ON the face of it they are worlds apart. Nothing, you might think, could ever connect the Scottish town of Bridge of Allan in Stirlingshire and Bagram military airbase in Afghanistan.

While the former sits quaintly and quietly at the foot of the rolling Ochil Hills, the latter is flanked by the mighty Hindu Kush Mountains, a backdrop to dark and volatile events.

I confess to never having been to Bridge of Allan, but I have many times been to Bagram. It was war that first took me there, the so-called “war on terror” that the US embarked upon following the September 11 attacks in 2001 on American cities by the Islamist terrorist group al-Qaeda.

As a correspondent embedded with American military units, I would often find myself transiting through Bagram. While there it was impossible to ignore the incessant clamour of helicopters and planes that ferried non-stop the materiel of war needed to combat al-Qaeda and their Afghan Taliban hosts.

These aircraft, though, moved other things too. Sometimes men, prisoners, hooded and bound, being delivered or uplifted from Bagram’s infamous detention centre.

Though at first only rumoured to exist, the world would later learn of the terrible deeds done here at one of many “dark sites”, as the US Central Intelligence Agency (CIA) dubbed such interrogation facilities.

For detainees, the Bagram site was a living hell of cold, forced nudity and other mistreatment. Many of the 20 or so cells inside the prison were little more than stand-alone concrete boxes, some designed for sleep deprivation. Unheated, they were pitch black night and day, with music blaring around the clock.

Only later when under investigation for war crimes would Dr John “Bruce” Jessen, one of the two contract psychologists who helped design these CIA “enhanced interrogation techniques” at Bagram, tell questioners that “the atmosphere was very good … nasty but safe”.

Jessen’s words are haunting, and might have come straight from the lips of a very distinguished yet notorious psychiatrist predecessor, Dr Ewen Cameron.

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Which takes us back to the town of Bridge of Allan, for it was there on December 24, 1901, that the man who would become one of the world’s most eminent psychiatrists was born, destined for an “illustrious” career that ultimately fell into disgrace.

“Patients called him the ‘eminent monster’ and that stuck with me,” says Stephen Bennett, as we sit in a Glasgow cafe talking over the documentary about Cameron’s life the filmmaker has taken years to shoot, direct and bring to the screen at the Glasgow Film Theatre (GFT) on March 3.

Indeed, the film takes its title – Eminent Monsters – from that chilling nickname given to Cameron and those like him. All were psychiatrists and psychologists engaged in experiments on patients that helped devise systems of torture employed by military and security services across the globe, from Northern Ireland and Guantanamo Bay, to the CIA’s dark sites like that at Bagram.

In the course of developing his own barbaric practices, Cameron would sometimes destroy the lives of his unsuspecting patients while changing the course of psychological torture forever.

As has now been proven, Cameron’s techniques were to have no therapeutic validity whatsoever, and often, following his “treatments”, patients were unable to function, having been reduced to a state of infancy even years after the experiments were finalised.

Given this horrendous impact on people, would it be accurate then to compare what the Scottish-born doctor did to that of Nazi medical atrocities during the Second World War, I asked Bennett?

“Absolutely, Cameron was in effect a Scottish Mengele,” he unstintingly replies, referring to the Nazi SS physician Josef Mengele, himself nicknamed the Angel of Death, who conducted inhumane medical experiments on prisoners in Auschwitz concentration camp.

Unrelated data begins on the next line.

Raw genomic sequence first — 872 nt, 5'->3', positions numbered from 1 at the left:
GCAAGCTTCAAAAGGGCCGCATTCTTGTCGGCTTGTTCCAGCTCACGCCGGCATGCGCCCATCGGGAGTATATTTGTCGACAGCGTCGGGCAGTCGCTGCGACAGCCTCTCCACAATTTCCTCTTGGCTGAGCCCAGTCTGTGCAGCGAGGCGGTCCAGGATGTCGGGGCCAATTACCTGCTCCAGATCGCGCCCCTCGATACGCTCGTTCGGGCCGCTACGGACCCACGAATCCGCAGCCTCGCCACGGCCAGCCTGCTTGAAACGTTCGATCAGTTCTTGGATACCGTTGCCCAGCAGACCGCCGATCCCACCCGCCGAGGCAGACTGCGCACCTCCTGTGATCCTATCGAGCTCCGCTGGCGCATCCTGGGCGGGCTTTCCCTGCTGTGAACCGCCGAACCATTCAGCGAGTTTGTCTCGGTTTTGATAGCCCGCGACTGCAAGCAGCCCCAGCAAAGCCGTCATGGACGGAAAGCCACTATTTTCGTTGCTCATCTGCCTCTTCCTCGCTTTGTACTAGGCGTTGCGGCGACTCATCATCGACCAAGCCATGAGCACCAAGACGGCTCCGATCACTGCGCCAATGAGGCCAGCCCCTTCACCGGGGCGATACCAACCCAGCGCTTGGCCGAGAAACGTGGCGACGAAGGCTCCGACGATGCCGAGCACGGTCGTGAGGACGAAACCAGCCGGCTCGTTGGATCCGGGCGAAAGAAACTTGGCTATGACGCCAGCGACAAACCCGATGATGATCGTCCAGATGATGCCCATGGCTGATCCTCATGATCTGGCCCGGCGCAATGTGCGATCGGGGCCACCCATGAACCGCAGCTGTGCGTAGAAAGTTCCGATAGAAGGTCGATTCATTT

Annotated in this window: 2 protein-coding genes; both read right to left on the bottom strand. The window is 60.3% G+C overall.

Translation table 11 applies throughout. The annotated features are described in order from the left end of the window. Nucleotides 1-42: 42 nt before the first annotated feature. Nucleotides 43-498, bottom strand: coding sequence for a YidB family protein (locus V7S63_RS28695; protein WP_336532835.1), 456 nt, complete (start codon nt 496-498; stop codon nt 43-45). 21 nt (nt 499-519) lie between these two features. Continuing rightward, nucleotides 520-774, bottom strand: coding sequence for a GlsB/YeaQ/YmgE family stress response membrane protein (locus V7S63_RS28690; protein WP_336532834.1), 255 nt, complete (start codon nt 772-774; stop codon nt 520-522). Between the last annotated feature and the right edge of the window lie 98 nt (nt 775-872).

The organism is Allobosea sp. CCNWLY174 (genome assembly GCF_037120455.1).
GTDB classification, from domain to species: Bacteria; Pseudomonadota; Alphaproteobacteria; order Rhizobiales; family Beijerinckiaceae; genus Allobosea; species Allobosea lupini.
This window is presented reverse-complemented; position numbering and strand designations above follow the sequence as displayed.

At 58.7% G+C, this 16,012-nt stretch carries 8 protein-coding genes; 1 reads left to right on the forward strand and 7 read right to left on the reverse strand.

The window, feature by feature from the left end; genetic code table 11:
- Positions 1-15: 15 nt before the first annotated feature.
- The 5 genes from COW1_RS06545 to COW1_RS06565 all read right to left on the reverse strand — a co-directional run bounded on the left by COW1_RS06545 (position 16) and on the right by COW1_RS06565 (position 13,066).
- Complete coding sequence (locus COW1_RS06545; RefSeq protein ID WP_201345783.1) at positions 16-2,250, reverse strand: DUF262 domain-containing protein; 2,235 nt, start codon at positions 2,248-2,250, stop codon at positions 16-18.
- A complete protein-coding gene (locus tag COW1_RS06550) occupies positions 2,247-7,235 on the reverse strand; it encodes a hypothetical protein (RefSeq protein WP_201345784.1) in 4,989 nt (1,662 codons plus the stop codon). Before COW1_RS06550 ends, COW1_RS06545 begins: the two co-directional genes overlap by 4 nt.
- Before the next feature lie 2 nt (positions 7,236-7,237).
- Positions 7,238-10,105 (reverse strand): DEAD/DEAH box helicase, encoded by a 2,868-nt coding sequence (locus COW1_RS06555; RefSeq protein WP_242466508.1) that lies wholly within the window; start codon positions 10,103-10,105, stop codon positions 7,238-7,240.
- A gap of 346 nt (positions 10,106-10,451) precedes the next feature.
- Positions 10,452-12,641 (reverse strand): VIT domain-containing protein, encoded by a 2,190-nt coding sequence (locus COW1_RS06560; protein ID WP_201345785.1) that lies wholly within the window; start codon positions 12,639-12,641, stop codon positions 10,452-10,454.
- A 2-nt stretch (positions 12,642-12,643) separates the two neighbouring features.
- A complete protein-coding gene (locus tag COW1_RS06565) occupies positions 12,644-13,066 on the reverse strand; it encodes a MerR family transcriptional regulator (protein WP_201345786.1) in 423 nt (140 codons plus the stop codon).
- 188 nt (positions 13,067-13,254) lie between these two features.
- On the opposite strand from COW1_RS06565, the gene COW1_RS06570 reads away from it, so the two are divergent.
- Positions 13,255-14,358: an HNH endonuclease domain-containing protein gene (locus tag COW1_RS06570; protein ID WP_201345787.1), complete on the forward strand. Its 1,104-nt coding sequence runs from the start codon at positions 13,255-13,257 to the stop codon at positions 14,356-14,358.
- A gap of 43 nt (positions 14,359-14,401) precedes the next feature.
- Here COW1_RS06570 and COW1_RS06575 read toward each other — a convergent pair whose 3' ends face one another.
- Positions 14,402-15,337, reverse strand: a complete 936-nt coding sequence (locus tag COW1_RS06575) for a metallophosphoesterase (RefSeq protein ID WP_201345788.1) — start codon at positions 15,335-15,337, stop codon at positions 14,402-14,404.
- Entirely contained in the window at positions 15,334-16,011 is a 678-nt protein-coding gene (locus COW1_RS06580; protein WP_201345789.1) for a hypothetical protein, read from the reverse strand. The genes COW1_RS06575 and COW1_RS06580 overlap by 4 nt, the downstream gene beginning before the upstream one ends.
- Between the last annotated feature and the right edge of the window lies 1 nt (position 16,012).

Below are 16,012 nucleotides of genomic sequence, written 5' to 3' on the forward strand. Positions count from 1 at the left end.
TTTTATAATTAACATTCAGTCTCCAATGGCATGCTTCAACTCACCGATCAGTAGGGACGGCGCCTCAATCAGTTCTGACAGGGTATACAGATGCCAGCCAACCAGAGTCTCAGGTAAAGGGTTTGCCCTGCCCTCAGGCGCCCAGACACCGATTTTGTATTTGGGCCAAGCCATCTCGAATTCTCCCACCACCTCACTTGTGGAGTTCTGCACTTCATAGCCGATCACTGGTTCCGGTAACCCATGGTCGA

Curiously enough, it’s another connection with this dark Nazi period that marked a pivotal moment in Cameron embarking on his grotesque professional journey and distortion as a psychiatrist.

As an internationally prominent doctor in 1945 in the wake of the war, the Scot was asked by Allen Dulles, the then head of the US Office of Special Services (OSS), a forerunner to the CIA, to visit the Nuremberg War Crimes Tribunal.

Cameron was now a long way from those early days of his training in psychiatry at Glasgow Royal Mental Hospital in 1925. After stints in Switzerland and America, he now found himself in the service of Dulles, who had asked him to evaluate Rudolph Hess, Adolf Hitler’s deputy fuhrer, and assess his mental capacity to stand trial.

In the event, Cameron was to pronounce Hess sane, but the Nuremberg experience was to prove a crucial point in the evolution of Cameron’s own thinking, according to Bennett.

“I would say that Nuremberg was that moment when Cameron changed and became darker,” he explains.

Even before Nuremberg there were tell-tale signs that Cameron, born the oldest son of a Presbyterian minister and later fiercely ambitious to make his mark on the world of science, was going his own way. He had already become a world- renowned professor, eventually being elected as president of the American, Canadian and world psychiatric associations.

“After Nuremberg he comes back and helps develop and oversee a secret wing at the Allan Memorial Institute at Royal Victoria Hospital in Montreal, Canada,” Bennett continues.

The wing was part of the old mansion building’s former stables and became known as just that, “the stables”. By this time too, around 1948, Cameron had written his book Life Is For Living, a treatise Bennett describes as a “big vanity book of his own thoughts and on the morality of life”.

Cameron was now already at the start of the most controversial period in his career which would see him involved with the CIA as part of its MK-ULTRA Subproject 68, a mind-control programme with an emphasis on ideas of “re-patterning” and “re-mothering” the human mind.

According to the Alliance for Human Research Protection (AHRP), a US national network of medical professionals dedicated to advancing responsible, ethical medical practices and ensuring human rights, Cameron’s brutal techniques involved various stages.

To prepare them for the de-patterning “treatment”, patients would be put into a state of prolonged sleep for about 10 days using various drugs, after which they experienced an invasive electroshock therapy that lasted for about 15 days. If this failed, Cameron used extreme forms of sensory deprivation as well.